Manual Deployment

Jekyll generates your static site to the _site directory by default. You can transfer the contents of this directory to almost any hosting provider to get your site live. Here are some manual ways of achieving this:


Rsync is similar to scp except it can be faster as it will only send changed parts of files as opposed to the entire file. You can learn more about using rsync in the Digital Ocean tutorial.

Amazon S3

If you want to host your site in Amazon S3, you can do so by using the s3_website application. It will push your site to Amazon S3 where it can be served like any web server, dynamically scaling to almost unlimited traffic. This approach has the benefit of being about the cheapest hosting option available for low-volume blogs as you only pay for what you use.


Most traditional web hosting provider let you upload files to their servers over FTP. To upload a Jekyll site to a web host using FTP, run the jekyll build command and copy the contents of the generated _site folder to the root folder of your hosting account. This is most likely to be the httpdocs or public_html folder on most hosting providers.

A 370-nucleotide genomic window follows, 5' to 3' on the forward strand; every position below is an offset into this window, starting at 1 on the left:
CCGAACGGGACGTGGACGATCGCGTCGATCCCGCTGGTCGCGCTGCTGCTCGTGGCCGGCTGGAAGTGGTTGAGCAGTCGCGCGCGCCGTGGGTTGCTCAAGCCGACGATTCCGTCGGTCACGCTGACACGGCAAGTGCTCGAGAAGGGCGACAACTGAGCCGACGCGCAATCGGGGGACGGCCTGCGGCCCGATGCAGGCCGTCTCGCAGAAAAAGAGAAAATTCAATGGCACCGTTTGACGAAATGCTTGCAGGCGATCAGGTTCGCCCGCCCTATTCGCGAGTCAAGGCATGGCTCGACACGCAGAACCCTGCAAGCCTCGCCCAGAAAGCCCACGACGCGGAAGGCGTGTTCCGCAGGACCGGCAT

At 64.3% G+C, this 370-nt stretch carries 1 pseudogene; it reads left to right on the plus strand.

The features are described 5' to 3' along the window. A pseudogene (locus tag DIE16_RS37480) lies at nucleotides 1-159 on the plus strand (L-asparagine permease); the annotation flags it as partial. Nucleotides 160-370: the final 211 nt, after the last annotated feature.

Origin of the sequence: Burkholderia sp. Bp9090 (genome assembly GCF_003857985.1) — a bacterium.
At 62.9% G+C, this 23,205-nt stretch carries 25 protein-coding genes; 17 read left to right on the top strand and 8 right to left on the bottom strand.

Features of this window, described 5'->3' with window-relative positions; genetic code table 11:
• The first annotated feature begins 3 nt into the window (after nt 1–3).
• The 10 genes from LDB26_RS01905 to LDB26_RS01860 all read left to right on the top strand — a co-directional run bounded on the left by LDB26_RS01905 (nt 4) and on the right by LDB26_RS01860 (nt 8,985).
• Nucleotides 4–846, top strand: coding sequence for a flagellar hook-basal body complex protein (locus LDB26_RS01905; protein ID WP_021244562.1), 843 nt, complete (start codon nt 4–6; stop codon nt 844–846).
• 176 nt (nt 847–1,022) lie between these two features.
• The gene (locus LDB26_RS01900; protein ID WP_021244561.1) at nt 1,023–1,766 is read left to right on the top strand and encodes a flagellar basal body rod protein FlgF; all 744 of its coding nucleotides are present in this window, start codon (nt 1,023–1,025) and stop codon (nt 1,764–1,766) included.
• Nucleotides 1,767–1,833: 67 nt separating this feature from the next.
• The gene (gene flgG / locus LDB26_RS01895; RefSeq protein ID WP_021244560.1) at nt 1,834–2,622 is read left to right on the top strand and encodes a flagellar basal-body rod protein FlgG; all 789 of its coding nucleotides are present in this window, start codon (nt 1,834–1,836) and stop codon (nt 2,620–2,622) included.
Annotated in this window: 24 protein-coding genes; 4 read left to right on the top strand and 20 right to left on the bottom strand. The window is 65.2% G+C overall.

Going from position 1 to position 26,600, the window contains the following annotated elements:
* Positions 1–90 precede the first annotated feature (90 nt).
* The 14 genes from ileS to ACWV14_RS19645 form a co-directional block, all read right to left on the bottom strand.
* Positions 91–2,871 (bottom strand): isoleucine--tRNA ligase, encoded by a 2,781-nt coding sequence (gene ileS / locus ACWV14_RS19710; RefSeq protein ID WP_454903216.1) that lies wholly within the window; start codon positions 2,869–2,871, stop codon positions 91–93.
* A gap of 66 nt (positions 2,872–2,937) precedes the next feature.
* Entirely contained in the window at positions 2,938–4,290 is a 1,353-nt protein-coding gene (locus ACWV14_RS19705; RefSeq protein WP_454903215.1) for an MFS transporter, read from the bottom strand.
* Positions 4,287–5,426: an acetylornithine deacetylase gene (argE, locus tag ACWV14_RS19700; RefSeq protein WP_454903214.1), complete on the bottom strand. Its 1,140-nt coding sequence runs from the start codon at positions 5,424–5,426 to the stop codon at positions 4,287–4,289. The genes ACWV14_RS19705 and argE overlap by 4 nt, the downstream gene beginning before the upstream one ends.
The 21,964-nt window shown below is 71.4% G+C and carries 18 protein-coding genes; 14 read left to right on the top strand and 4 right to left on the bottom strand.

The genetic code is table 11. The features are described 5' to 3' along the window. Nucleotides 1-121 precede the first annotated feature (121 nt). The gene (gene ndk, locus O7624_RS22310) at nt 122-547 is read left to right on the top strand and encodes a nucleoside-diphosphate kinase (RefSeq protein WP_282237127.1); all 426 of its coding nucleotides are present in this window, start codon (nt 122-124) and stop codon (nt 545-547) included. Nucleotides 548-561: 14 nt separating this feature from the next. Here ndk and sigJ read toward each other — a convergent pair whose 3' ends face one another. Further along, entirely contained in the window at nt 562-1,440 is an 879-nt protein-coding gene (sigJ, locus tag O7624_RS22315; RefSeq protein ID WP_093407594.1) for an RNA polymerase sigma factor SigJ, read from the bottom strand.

If you have direct access to the deployment web server, the process is essentially the same, except you might have other methods available to you (such as scp, or even direct filesystem access) for transferring the files. Remember to make sure the contents of the generated _site folder get placed in the appropriate web root directory for your web server.


Rack-Jekyll allows you to deploy your site on any Rack server such as Amazon EC2, Slicehost, Heroku, and so forth. It also can run with shotgun, rackup, mongrel, unicorn, and others.